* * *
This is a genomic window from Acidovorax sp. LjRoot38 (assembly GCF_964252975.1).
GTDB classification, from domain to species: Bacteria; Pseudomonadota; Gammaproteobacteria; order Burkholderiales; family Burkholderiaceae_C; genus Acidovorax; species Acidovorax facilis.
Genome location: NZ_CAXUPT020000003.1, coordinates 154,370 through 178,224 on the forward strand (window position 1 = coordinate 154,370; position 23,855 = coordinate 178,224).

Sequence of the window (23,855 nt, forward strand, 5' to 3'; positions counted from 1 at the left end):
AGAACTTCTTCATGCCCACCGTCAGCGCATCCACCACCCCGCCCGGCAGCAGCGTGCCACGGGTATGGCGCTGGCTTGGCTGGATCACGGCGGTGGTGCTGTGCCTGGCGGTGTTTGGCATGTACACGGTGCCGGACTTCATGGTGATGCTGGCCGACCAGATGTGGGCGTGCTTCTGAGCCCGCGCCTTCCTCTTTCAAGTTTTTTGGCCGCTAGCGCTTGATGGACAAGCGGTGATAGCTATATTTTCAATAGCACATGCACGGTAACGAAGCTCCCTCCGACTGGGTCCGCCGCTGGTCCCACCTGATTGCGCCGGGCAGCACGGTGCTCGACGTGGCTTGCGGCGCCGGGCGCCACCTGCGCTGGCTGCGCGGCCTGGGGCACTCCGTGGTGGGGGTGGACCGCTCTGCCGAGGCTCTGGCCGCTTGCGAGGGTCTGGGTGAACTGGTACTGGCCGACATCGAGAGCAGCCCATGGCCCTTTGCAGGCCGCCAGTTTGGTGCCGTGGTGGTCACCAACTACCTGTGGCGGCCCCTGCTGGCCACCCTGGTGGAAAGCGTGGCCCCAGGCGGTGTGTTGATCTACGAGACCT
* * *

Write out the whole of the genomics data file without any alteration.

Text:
This is a genomic window from Acidovorax sp. LjRoot38 (assembly GCF_964252975.1).
GTDB classification, from domain to species: Bacteria; Pseudomonadota; Gammaproteobacteria; order Burkholderiales; family Burkholderiaceae_C; genus Acidovorax; species Acidovorax facilis.
Genome location: NZ_CAXUPT020000003.1, coordinates 154,370 through 178,224 on the forward strand (window position 1 = coordinate 154,370; position 23,855 = coordinate 178,224).

Sequence of the window (23,855 nt, forward strand, 5' to 3'; positions counted from 1 at the left end):
AGAACTTCTTCATGCCCACCGTCAGCGCATCCACCACCCCGCCCGGCAGCAGCGTGCCACGGGTATGGCGCTGGCTTGGCTGGATCACGGCGGTGGTGCTGTGCCTGGCGGTGTTTGGCATGTACACGGTGCCGGACTTCATGGTGATGCTGGCCGACCAGATGTGGGCGTGCTTCTGAGCCCGCGCCTTCCTCTTTCAAGTTTTTTGGCCGCTAGCGCTTGATGGACAAGCGGTGATAGCTATATTTTCAATAGCACATGCACGGTAACGAAGCTCCCTCCGACTGGGTCCGCCGCTGGTCCCACCTGATTGCGCCGGGCAGCACGGTGCTCGACGTGGCTTGCGGCGCCGGGCGCCACCTGCGCTGGCTGCGCGGCCTGGGGCACTCCGTGGTGGGGGTGGACCGCTCTGCCGAGGCTCTGGCCGCTTGCGAGGGTCTGGGTGAACTGGTACTGGCCGACATCGAGAGCAGCCCATGGCCCTTTGCAGGCCGCCAGTTTGGTGCCGTGGTGGTCACCAACTACCTGTGGCGGCCCCTGCTGGCCACCCTGGTGGAAAGCGTGGCCCCAGGCGGTGTGTTGATCTACGAGACCT